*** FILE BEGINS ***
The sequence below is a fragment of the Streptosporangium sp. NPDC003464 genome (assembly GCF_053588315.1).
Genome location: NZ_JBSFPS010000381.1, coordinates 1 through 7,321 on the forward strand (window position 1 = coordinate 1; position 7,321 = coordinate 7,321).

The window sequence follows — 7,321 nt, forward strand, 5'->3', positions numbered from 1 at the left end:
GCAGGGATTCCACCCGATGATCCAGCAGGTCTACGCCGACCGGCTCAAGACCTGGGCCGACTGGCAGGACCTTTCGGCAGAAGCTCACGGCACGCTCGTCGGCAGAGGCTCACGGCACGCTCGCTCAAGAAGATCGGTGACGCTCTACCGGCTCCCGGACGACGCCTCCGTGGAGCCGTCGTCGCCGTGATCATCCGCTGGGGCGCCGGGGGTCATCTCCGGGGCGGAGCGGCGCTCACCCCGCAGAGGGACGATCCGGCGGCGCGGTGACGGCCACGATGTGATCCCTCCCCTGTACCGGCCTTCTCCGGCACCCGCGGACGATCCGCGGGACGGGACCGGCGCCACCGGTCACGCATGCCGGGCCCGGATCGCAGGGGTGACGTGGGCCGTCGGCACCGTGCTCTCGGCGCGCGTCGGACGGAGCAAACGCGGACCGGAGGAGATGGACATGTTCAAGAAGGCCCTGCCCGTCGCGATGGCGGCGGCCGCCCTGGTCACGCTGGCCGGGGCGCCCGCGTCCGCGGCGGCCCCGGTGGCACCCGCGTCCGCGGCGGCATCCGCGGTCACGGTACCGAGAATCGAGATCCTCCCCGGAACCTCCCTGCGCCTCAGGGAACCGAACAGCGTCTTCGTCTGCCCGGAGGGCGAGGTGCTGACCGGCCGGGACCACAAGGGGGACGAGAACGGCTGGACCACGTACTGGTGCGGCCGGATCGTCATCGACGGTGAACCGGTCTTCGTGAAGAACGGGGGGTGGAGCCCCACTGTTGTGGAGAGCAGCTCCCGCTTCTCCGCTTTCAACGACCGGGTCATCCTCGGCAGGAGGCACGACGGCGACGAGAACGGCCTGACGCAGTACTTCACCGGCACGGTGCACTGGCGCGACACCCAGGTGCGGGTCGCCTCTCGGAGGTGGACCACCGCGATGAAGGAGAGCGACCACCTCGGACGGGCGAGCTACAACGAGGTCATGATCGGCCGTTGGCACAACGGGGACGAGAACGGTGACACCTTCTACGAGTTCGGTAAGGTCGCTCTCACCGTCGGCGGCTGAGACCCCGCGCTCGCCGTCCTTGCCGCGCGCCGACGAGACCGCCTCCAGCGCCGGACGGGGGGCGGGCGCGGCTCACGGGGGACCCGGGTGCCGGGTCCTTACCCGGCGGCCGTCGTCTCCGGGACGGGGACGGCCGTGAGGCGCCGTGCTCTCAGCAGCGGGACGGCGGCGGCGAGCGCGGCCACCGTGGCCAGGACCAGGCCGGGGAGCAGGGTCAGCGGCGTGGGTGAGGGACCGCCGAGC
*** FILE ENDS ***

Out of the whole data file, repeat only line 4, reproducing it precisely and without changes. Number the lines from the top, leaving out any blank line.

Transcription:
GCAGGGATTCCACCCGATGATCCAGCAGGTCTACGCCGACCGGCTCAAGACCTGGGCCGACTGGCAGGACCTTTCGGCAGAAGCTCACGGCACGCTCGTCGGCAGAGGCTCACGGCACGCTCGCTCAAGAAGATCGGTGACGCTCTACCGGCTCCCGGACGACGCCTCCGTGGAGCCGTCGTCGCCGTGATCATCCGCTGGGGCGCCGGGGGTCATCTCCGGGGCGGAGCGGCGCTCACCCCGCAGAGGGACGATCCGGCGGCGCGGTGACGGCCACGATGTGATCCCTCCCCTGTACCGGCCTTCTCCGGCACCCGCGGACGATCCGCGGGACGGGACCGGCGCCACCGGTCACGCATGCCGGGCCCGGATCGCAGGGGTGACGTGGGCCGTCGGCACCGTGCTCTCGGCGCGCGTCGGACGGAGCAAACGCGGACCGGAGGAGATGGACATGTTCAAGAAGGCCCTGCCCGTCGCGATGGCGGCGGCCGCCCTGGTCACGCTGGCCGGGGCGCCCGCGTCCGCGGCGGCCCCGGTGGCACCCGCGTCCGCGGCGGCATCCGCGGTCACGGTACCGAGAATCGAGATCCTCCCCGGAACCTCCCTGCGCCTCAGGGAACCGAACAGCGTCTTCGTCTGCCCGGAGGGCGAGGTGCTGACCGGCCGGGACCACAAGGGGGACGAGAACGGCTGGACCACGTACTGGTGCGGCCGGATCGTCATCGACGGTGAACCGGTCTTCGTGAAGAACGGGGGGTGGAGCCCCACTGTTGTGGAGAGCAGCTCCCGCTTCTCCGCTTTCAACGACCGGGTCATCCTCGGCAGGAGGCACGACGGCGACGAGAACGGCCTGACGCAGTACTTCACCGGCACGGTGCACTGGCGCGACACCCAGGTGCGGGTCGCCTCTCGGAGGTGGACCACCGCGATGAAGGAGAGCGACCACCTCGGACGGGCGAGCTACAACGAGGTCATGATCGGCCGTTGGCACAACGGGGACGAGAACGGTGACACCTTCTACGAGTTCGGTAAGGTCGCTCTCACCGTCGGCGGCTGAGACCCCGCGCTCGCCGTCCTTGCCGCGCGCCGACGAGACCGCCTCCAGCGCCGGACGGGGGGCGGGCGCGGCTCACGGGGGACCCGGGTGCCGGGTCCTTACCCGGCGGCCGTCGTCTCCGGGACGGGGACGGCCGTGAGGCGCCGTGCTCTCAGCAGCGGGACGGCGGCGGCGAGCGCGGCCACCGTGGCCAGGACCAGGCCGGGGAGCAGGGTCAGCGGCGTGGGTGAGGGACCGCCGAGC